Ag teascadh an tslua 's ag tuargain treon.
Seinntear stair ar chlairsigh cheoil
's líontair táinte cárt ar bord
Le hinntinn ard gan chaim, gan cheó
Chun saoghal is sláinte d' fhagháil dom leómhan.
Ghile Mear ‘sa seal faoi chumha,
‘S Éire go léir faoi chlócaibh dubha;
Suan ná séan ní bhfuaireas féin
Ó chuaigh i gcéin mo Ghile Mear.
He's my champion, my Gallant Darling,
He's my Caesar, a Gallant Darling,
I've found neither rest nor fortune
Since my Gallant Darling went far away.
Once I was gentle maiden,
But now I'm a spent, worn-out widow,
My consort strongly plowing the waves,
Over the hills and far away.
Every day I'm constantly enduring grief,
Weeping bitterly and shedding tears,
Because my lively lad has left me
And no news is told of him - alas.
The cuckoo doesn't sing cheerfully after noon,
And the sound of hounds isn't heard in the nut-tree woods,
Nor a summer morning in a misty glen
Since my lively boy went away from me.
Gallant young horseman
An appearance without worry or care
A grip that's sure and quick in battle
Leading the crowd and making us strong
Play a tune on music harps
Fill the quart measures on the table
With high intention, straight and unclouded
That life and health will be left to my lion
Gallant Darling for a while under sorrow,
And Ireland completely under black cloaks;
I have found neither rest nor fortune
Since my Gallant Darling went far away.

Queen Saint Margaret of Scotland
Fittingly, 10 June is also the Feast of Queen Saint Margaret of Scotland, ancestress of the Stuart kings.

Here is a summary of her noble life from the Breviarum Romanum, Matins, 2nd Nocturn, readings 4, 5 and 6:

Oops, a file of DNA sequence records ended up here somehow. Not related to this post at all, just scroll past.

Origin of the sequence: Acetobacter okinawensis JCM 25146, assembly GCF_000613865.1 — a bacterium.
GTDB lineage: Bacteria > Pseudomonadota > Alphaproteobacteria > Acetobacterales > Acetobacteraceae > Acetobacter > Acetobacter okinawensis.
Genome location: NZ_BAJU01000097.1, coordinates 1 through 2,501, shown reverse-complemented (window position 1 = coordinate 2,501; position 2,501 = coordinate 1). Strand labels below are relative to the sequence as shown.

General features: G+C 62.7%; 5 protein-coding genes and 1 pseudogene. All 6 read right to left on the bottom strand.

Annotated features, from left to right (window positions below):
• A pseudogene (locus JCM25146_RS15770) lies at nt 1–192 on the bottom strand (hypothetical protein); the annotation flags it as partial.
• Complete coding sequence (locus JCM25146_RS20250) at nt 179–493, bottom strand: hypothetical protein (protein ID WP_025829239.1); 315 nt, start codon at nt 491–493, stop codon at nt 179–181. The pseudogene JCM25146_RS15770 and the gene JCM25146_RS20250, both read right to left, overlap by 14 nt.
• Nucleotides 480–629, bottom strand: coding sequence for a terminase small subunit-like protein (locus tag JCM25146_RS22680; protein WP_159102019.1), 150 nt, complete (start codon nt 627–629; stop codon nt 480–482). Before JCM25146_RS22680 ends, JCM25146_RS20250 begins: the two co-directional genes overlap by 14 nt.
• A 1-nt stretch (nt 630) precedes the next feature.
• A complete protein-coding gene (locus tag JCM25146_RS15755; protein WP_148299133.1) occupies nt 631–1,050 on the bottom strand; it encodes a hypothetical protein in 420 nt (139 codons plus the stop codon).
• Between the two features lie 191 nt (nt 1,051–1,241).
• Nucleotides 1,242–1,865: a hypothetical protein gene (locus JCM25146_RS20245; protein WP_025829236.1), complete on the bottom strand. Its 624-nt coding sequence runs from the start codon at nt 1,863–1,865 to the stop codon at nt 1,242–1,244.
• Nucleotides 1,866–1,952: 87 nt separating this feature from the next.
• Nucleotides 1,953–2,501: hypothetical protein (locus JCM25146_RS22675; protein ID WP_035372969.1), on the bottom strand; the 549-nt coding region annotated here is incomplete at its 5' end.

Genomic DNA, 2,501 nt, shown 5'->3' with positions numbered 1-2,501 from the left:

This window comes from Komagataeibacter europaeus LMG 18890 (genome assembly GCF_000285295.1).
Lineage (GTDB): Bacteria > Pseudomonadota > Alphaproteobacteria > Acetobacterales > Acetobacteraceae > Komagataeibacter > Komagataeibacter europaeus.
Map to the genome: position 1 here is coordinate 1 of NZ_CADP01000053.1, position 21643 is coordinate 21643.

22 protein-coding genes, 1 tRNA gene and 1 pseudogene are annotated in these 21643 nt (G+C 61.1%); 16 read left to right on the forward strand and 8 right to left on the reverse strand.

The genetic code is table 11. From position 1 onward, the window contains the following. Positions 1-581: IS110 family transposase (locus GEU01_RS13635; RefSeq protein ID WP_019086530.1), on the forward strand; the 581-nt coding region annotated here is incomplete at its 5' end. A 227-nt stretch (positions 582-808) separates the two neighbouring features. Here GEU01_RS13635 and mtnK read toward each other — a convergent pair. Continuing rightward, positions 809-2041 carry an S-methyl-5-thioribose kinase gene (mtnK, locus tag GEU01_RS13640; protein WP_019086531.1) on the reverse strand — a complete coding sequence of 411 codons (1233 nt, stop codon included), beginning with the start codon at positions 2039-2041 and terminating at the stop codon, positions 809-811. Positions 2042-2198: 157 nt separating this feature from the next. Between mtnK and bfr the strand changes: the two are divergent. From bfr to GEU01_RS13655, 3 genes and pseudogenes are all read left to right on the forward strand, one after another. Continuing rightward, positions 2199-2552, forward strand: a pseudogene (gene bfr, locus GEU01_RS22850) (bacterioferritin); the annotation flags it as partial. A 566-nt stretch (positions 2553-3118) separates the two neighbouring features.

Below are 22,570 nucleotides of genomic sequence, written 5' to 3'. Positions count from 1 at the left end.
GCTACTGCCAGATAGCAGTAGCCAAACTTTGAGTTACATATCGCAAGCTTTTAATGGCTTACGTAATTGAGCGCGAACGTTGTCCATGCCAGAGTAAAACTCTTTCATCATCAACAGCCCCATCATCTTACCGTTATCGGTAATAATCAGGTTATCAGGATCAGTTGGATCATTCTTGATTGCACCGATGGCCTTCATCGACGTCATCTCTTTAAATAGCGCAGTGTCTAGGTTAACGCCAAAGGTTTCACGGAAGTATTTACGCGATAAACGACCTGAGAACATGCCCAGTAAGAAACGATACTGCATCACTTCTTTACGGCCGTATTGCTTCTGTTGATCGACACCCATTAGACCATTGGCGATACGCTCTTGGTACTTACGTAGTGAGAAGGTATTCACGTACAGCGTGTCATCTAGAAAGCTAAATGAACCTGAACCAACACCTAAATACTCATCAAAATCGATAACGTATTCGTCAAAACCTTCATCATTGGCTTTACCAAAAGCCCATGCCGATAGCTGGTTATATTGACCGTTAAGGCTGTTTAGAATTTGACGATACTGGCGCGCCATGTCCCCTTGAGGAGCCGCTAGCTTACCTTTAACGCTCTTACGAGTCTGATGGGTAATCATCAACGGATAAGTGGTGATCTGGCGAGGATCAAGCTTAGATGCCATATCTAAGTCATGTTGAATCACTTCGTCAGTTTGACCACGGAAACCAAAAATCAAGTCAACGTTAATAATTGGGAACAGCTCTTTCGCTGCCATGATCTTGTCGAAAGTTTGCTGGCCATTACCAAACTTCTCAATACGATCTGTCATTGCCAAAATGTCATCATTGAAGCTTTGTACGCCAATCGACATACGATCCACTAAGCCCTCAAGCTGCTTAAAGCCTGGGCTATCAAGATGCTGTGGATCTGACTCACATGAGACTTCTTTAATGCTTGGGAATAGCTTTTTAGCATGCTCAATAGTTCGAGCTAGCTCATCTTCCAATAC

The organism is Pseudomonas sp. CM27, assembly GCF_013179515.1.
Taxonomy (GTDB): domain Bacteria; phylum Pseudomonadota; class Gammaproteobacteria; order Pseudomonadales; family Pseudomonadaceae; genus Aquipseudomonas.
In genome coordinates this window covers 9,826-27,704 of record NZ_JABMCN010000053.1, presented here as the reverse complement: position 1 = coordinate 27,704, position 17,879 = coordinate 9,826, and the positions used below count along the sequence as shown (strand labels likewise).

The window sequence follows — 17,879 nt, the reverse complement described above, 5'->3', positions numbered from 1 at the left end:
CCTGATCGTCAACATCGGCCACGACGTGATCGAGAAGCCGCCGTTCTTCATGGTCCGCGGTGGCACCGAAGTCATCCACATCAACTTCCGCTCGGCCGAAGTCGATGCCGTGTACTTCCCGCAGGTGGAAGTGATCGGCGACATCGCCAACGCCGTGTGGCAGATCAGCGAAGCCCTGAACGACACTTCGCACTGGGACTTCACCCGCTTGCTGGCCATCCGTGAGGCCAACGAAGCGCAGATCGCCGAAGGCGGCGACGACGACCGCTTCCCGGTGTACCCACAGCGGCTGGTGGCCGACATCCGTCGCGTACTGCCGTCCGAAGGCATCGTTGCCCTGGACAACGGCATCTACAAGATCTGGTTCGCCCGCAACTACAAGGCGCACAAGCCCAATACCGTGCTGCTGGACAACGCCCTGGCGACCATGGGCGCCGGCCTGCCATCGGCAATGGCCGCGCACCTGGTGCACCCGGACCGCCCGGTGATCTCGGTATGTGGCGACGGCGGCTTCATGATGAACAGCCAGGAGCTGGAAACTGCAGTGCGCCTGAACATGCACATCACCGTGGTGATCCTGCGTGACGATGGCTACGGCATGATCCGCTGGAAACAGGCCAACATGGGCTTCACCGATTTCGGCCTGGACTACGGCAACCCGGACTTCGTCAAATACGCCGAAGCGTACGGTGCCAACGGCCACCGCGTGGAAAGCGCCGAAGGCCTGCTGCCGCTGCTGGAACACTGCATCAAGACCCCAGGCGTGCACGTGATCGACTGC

Margarita Scotorum regina, paterno Angliae regum, materno Caesarum sanguine clarissima, illustrior adhuc fuit christiana virtute. Haec in Hungaria nata, ubi pater tunc temporis exsulabat, post exactam summa cum pietate puerilem aetatem, una cum genitore, qui a sancto Eduardo patruo, Anglorum rege, ad paterni regni fastigium vocabatur, in Angliam venit. Mox alternante parentum fortuna ex Angliae littore solvens, vi tempestatis expulsa, seu verius divinae providentiae consilio deducta est in oram maritimam Scotiae. Ibi cum ex matris imperio Malcholmo tertio Scotorum regi, egregiis ejus dotibus capto, nupsisset, sanctimoniae ac pietatis operibus triginta, quibus regnavit annis, toti regno mirifice profuit. Inter regales delicias corpus afflictationibus, ac vigiliis macerans, magnam noctis partem piis precationibus extrahebat. Praeter alia jejunia, quae identidem usurpabat, integros quadraginta dies ante Natalitia festa tanta cum severitate jejunare consuevit, ut ne in gravissimis quidem doloribus intermiserit. Divino cultui addictissima, templa plurima et coenobia partim ex integro excitavit, partim resarcivit, et sacra supellectili, ac largo censu ditavit. Regem conjugem ad meliorem frugem, et ad similia suis exercitationibus opera saluberrimo exemplo traduxit, liberosque omnes tam sancte et feliciter educavit, ut eorum plerique quemadmodum et Agatha mater, et Christina soror, sanctissimum vitae genus amplexi sint Universi demum regni felicitati consulens, a vitiis omnibus, quae furtim irrepserant, populos expurgavit, eisque mores christiana pietate dignos restituit. Nihil tamen aeque in illa mirabile fuit, ac flagrantissima caritas erga proximos, praesertim egenos, quorum numerosis gregibus non modo stipem affatim suppeditare, verum etiam trecentis quotidie materna benignitate dapes praebere, flexis genibus in morem ancillae ministrare, regiis manibus pedes abluere, et pressis etiam osculis ulcera fovere, solemne habuit. His porro aliisque piis sumptibus non regias tantum vestes, et pretiosa monilia distraxit; sed ipsum non semel exhausit aerarium. Toleratis demum ad patientiae miraculum acerbissimis doloribus, animam semestri corporis aegrotatione purgatam Auctori suo sextodecimo Kalendas Decembris reddidit. Quo temporis momento facies ejus diuturni morbi macie ac pallore foedata, insolita quadam venustate refloruit. Miris etiam post mortem prodigiis clara, et Clementis decimi auctoritate in Scotiae patronam accepta, ubique terrarum religiosissime colitur.